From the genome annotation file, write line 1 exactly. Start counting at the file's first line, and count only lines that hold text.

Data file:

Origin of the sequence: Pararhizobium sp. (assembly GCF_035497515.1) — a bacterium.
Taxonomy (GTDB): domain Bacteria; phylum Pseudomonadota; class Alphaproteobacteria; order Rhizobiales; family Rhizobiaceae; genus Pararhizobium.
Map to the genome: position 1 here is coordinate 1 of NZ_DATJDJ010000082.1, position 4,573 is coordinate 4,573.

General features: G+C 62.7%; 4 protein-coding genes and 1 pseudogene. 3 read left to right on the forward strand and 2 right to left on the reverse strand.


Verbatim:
Origin of the sequence: Pararhizobium sp. (assembly GCF_035497515.1) — a bacterium.